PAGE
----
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Dunn's Test

Is there a way to do a Dunn's Test following the Kruskal-Wallis in SAS?  If so, what is the procedure that should be used?

Thanks,

Sarah

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‎03-26-2013 03:18 PM
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Posts: 684

Re: Dunn's Test

There are different macros that have been written to do the Dunn's multiple comparisons. A google search gives many hits.  The book Pharmaceutical Statistics Using SAS: A Practical Guide (by Dmitrienko et al.) describes a good one (chapter 6). The data examples and macros for this book are all available at:

http://support.sas.com/publishing/bbu/zip/60622.zip

You will have to learn about using macros, if you haven't used them before.

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‎03-26-2013 03:18 PM
Valued Guide
Posts: 684

Re: Dunn's Test

There are different macros that have been written to do the Dunn's multiple comparisons. A google search gives many hits.  The book Pharmaceutical Statistics Using SAS: A Practical Guide (by Dmitrienko et al.) describes a good one (chapter 6). The data examples and macros for this book are all available at:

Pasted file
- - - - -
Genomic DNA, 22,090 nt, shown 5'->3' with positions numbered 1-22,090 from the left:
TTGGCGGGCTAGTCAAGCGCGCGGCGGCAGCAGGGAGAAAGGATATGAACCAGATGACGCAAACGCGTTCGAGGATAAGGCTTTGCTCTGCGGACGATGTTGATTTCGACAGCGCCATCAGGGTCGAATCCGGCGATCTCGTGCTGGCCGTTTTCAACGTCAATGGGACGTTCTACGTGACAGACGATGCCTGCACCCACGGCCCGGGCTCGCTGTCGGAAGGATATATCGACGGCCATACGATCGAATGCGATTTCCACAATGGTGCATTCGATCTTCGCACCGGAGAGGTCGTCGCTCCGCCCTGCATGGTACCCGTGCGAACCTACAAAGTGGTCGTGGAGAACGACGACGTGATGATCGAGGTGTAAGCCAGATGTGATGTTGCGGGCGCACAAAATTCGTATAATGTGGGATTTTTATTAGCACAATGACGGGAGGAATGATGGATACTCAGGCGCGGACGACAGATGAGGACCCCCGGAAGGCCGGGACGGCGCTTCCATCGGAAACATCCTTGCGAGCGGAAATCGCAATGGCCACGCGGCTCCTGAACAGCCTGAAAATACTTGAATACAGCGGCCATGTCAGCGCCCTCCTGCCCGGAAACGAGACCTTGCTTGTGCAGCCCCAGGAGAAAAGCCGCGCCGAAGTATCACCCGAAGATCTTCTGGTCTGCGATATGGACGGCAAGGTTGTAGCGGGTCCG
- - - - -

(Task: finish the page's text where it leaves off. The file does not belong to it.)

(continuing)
http://support.sas.com/publishing/bbu/zip/60622.zip

You will have to learn about using macros, if you haven't used them before.

New Contributor
Posts: 2

Thanks so much!

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Posts: 57

Re: Dunn's Test

Hi everybody,

Are there any alternatives of the Dunn test as post-hoc test of the Kruskall-Wallis test? What do you think about the following:

. Perform Dunnett test on ranked data?

. Perform multiple Mann-Withney test with Bonferonni adjustment?

Posts: 2,116

Re: Dunn's Test

How much data?  Ranks are asymptotically normal, so any of the linear models multiple comparisons procedures could be used with a reasonable amount of data.

Bonferonni can be used with any test, but is inherently conservative.

Doc Muhlbaier

Duke

Contributor
Posts: 57

Re: Dunn's Test

Hi Doc,

Thanks for your answer. I will have 30 subjects in each group, with 4 or 5 treatment groups. Is, Dunnett on ranked data is a good methodology?

Best regards,

Posts: 2,655

Re: Dunn's Test

I would go ahead with the Dunnett adjustment on the analysis of the ranked data.  You have (excluding ties) 120 to 150 values, so the adjustment should be OK, asymptotically.  And if your original data were something like a ratio of two normals (for example, body weight change divided by food intake), then I would recommend this method even more.

Steve Denham

Contributor
Posts: 57

Hi Steve,